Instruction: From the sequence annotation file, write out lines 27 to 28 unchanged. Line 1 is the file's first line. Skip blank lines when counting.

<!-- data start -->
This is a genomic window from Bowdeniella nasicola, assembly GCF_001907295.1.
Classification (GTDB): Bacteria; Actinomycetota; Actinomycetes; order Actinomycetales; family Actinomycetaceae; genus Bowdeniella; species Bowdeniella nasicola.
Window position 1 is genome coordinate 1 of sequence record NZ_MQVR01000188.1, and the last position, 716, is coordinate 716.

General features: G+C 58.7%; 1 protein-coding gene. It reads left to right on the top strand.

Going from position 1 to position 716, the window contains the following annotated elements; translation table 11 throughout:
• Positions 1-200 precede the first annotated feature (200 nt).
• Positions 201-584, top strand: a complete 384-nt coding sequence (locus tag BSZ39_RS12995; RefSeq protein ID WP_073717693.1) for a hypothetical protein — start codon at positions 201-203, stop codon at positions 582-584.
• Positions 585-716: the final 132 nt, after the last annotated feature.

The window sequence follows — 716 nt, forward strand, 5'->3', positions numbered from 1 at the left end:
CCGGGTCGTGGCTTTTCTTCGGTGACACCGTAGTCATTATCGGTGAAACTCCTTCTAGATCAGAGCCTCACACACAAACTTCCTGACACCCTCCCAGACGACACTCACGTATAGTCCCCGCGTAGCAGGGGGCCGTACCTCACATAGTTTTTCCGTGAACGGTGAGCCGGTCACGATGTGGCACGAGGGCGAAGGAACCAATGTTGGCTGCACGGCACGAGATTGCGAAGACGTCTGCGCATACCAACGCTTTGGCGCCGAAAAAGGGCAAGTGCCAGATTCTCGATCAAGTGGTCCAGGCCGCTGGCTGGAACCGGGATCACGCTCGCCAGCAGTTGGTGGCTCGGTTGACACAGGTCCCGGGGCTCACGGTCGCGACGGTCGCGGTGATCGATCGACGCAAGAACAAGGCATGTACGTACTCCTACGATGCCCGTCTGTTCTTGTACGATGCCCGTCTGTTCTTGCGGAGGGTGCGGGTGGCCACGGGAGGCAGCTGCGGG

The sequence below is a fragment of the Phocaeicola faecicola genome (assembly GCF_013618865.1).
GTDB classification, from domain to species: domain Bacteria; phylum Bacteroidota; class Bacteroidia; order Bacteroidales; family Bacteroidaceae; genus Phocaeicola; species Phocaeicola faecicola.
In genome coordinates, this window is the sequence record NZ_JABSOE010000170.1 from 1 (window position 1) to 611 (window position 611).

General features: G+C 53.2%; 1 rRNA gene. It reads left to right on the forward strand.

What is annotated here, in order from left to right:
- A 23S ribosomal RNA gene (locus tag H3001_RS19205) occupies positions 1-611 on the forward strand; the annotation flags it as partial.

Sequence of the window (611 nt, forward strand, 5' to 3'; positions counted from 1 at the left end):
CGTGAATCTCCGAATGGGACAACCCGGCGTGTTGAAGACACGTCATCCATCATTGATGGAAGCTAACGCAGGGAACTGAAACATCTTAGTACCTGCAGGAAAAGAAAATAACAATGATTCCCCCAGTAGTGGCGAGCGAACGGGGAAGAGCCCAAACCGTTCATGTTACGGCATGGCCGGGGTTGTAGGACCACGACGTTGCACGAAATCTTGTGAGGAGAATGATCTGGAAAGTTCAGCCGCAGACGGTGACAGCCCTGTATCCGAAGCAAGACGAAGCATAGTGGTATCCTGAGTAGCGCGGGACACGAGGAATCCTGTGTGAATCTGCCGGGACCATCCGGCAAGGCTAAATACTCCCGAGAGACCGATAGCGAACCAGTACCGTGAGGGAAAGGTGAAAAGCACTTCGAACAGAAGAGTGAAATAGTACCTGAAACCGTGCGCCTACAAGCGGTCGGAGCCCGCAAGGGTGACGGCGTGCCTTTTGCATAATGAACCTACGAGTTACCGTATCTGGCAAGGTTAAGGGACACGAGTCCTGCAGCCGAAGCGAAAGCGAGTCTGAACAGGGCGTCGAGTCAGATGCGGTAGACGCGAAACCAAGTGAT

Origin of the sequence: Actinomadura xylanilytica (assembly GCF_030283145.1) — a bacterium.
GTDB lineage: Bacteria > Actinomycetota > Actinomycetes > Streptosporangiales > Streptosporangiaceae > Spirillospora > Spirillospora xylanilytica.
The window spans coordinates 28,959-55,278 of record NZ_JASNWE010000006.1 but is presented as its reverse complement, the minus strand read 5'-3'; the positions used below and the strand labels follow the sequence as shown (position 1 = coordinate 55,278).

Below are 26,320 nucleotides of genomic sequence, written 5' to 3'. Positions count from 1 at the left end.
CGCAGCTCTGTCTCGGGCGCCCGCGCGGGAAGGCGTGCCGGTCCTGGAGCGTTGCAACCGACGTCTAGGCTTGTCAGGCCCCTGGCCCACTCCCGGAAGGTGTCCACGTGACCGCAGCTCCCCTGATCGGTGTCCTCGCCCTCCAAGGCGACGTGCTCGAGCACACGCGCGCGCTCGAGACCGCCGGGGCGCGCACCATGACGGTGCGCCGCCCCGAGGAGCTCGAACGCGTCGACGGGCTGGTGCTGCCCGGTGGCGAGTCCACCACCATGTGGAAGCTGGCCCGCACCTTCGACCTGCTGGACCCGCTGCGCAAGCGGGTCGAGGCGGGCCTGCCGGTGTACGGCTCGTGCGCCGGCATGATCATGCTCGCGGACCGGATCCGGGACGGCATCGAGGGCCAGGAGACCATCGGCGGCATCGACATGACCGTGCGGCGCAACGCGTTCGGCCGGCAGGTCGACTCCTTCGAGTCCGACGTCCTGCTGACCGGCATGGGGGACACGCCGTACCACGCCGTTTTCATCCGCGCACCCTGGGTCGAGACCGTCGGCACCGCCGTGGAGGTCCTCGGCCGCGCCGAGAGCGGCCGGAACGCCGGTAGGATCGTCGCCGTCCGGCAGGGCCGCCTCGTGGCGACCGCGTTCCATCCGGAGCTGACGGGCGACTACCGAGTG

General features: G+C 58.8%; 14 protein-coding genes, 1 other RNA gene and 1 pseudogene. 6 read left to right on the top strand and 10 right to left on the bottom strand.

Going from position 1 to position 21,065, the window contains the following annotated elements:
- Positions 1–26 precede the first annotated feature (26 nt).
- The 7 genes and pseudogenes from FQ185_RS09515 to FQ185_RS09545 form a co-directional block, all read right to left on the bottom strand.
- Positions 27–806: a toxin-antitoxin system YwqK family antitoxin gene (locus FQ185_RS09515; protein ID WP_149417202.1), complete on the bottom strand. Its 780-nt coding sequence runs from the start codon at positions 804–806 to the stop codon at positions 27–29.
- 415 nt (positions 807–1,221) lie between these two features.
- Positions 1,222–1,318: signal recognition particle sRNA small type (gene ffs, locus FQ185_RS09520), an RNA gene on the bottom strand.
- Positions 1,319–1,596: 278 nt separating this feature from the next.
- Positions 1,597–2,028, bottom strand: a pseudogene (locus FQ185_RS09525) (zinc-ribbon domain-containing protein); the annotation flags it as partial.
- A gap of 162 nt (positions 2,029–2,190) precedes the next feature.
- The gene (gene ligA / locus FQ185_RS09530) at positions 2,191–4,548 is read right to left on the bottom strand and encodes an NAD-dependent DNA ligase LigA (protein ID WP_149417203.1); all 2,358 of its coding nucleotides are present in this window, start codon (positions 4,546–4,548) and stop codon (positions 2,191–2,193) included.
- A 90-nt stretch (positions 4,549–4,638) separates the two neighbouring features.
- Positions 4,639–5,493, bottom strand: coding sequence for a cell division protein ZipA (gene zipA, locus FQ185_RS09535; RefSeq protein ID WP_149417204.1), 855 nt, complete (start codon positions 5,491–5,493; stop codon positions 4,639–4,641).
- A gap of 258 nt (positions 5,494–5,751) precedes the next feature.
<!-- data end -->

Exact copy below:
- The 7 genes and pseudogenes from FQ185_RS09515 to FQ185_RS09545 form a co-directional block, all read right to left on the bottom strand.
- Positions 27–806: a toxin-antitoxin system YwqK family antitoxin gene (locus FQ185_RS09515; protein ID WP_149417202.1), complete on the bottom strand. Its 780-nt coding sequence runs from the start codon at positions 804–806 to the stop codon at positions 27–29.